In early 1999, Maloney, who co-founded and co-chaired the Census Caucus, was appointed the Ranking Member of the Subcommittee on the Census. She has been leading the fight to ensure that scientists, in spite of the objections of partisan politicians, will finally be able to release all 2000 Census data. The importance of accurate data cannot be minimized. Decennial census data is used to ensure fair representation and the fair distribution of federal funds. In 1990, the census undercounted the City of New York by 244,000, costing the city its fair share of federal funding. Maloney worked hard to ensure that the Census Bureau received adequate funding to continue with its plan to use modern statistical methods (statistical sampling). Unfortunately, the Bush Administration has refused to release the data generated using statistical sampling.

Maloney authored legislation that made available for study thousands of World War II era Nazi War Crime records. The bill established a working group to review and organize documents held by federal agencies, checks for possible breaches in national security, and makes the non-sensitive material available to the public. In early 2005, Maloney and Senator Mike DeWine (OH) questioned CIA officials about the agency’s reluctance to comply with the law, pressuring the CIA to finally release all relevant documents. Maloney also successfully worked with partners in the Senate to extend the working group past its original March 2004 sunset date so it could finish its important work. In May 2004, the Interagency Working Group released a report detailing the U.S. government’s close ties to former Nazis.  The Interagency Working Group released its final report to Congress in September 2007.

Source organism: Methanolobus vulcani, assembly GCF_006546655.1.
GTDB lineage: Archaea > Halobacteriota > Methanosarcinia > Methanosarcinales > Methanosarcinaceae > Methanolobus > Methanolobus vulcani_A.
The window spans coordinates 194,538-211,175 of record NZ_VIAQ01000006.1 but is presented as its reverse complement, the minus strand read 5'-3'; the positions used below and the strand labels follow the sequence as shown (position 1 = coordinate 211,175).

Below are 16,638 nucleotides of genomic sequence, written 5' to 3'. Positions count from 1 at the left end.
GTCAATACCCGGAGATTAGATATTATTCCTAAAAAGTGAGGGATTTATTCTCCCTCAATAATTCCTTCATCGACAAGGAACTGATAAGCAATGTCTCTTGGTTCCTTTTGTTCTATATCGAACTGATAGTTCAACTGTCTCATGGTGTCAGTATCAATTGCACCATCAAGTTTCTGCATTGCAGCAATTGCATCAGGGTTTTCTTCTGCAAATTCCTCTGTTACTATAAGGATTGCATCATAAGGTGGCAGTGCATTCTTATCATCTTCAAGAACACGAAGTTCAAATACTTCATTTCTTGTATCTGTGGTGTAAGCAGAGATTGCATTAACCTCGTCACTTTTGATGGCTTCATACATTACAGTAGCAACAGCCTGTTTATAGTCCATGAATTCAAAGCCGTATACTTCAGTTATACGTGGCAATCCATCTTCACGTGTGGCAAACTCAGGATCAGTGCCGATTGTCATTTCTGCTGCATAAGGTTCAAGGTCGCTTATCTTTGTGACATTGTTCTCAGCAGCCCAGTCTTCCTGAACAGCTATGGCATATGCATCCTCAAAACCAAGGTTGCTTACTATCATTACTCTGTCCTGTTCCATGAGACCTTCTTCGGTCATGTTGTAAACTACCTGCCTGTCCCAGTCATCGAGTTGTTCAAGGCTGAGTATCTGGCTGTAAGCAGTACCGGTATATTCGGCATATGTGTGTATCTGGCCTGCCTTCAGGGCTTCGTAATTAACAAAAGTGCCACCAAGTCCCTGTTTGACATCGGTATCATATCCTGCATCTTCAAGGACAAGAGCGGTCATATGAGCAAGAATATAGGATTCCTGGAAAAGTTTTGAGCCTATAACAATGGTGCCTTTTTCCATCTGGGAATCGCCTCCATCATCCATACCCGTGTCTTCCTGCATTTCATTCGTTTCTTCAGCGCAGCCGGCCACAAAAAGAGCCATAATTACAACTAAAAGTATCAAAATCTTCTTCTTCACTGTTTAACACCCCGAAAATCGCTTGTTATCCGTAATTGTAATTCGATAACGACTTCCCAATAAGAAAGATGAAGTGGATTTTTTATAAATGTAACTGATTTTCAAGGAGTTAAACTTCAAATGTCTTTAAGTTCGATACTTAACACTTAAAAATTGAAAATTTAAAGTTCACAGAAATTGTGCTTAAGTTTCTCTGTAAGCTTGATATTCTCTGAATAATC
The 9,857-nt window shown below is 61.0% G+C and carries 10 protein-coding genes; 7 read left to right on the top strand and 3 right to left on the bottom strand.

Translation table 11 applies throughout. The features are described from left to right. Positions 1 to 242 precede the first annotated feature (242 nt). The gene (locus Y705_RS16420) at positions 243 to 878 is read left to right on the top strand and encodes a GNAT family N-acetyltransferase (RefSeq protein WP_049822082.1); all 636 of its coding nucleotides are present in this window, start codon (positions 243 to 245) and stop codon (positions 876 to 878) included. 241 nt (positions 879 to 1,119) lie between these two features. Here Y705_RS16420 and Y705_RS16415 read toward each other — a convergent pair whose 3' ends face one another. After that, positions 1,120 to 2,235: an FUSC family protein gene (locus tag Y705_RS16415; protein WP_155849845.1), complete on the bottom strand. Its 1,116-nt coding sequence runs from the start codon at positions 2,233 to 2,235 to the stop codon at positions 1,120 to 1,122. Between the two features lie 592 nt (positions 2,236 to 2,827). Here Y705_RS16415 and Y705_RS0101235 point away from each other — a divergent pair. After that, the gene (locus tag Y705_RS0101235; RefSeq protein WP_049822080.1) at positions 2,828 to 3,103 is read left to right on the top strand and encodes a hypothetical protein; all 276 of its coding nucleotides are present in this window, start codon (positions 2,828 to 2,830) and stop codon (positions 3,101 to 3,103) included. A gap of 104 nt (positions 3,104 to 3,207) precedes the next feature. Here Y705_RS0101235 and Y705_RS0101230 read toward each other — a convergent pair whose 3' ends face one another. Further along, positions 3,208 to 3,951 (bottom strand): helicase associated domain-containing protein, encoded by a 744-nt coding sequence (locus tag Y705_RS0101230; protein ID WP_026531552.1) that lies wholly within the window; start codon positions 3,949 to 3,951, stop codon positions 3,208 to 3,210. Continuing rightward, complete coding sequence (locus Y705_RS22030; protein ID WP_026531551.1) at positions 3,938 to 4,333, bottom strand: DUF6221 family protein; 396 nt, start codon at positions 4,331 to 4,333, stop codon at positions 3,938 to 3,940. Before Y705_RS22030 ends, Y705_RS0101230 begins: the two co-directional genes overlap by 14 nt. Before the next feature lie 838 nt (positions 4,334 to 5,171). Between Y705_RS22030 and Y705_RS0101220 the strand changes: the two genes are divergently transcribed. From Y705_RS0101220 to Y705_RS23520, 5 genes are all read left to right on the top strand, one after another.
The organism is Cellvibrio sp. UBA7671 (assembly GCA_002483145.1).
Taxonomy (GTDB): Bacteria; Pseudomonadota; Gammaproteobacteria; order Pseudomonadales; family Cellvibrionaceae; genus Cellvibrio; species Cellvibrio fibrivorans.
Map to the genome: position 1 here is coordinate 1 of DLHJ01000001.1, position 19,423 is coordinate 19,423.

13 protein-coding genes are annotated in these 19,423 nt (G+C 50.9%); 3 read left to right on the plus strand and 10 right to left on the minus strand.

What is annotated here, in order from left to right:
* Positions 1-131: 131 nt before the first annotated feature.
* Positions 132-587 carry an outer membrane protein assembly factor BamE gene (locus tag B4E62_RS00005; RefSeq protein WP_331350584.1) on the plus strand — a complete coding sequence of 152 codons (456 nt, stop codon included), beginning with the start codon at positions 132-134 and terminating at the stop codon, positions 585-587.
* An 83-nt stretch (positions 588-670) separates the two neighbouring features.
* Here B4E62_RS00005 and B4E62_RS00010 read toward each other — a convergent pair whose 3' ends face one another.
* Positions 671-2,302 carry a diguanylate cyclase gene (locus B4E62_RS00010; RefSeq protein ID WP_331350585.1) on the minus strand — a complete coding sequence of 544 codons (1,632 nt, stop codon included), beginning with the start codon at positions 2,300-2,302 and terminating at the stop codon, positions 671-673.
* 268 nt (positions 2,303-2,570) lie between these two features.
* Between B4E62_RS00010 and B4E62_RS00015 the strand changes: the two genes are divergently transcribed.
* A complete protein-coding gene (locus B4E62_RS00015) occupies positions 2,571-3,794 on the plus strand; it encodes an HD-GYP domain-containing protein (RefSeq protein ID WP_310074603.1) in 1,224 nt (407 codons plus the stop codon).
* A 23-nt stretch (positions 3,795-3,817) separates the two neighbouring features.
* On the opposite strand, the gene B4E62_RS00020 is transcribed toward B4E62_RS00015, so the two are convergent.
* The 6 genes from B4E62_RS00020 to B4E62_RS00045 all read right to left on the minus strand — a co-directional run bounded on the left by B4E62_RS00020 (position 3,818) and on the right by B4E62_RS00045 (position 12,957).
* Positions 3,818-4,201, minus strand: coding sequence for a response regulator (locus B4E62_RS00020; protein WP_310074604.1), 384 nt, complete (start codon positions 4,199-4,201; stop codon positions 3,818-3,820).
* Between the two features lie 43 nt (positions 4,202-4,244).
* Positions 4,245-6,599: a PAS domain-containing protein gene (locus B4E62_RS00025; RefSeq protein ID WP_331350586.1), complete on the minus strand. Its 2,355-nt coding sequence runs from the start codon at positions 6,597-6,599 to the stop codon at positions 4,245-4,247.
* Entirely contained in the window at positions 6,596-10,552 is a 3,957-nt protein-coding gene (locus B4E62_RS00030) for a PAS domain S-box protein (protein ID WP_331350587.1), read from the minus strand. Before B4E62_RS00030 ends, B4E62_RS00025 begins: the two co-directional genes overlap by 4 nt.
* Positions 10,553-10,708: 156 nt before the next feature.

In the 110th Congress, Maloney passed key legislation and amendments in the Committee including a resolution commemorating the 85th anniversary of the founding of the American Hellenic Educational Progressive Association, the “Contractors and Federal Spending Accountability Act,” and an amendment to improve the Freedom of Information Act process.

A staunch supporter of key U.S. allies, Maloney passed legislation cracking down on the Arab Boycott of Israel and has championed the cause of justice in Ireland. She is the co-founder and co-chair of the Congressional Caucus on Hellenic Issues and has advocated for peace on Cyprus and enhanced U.S.-Greek relations.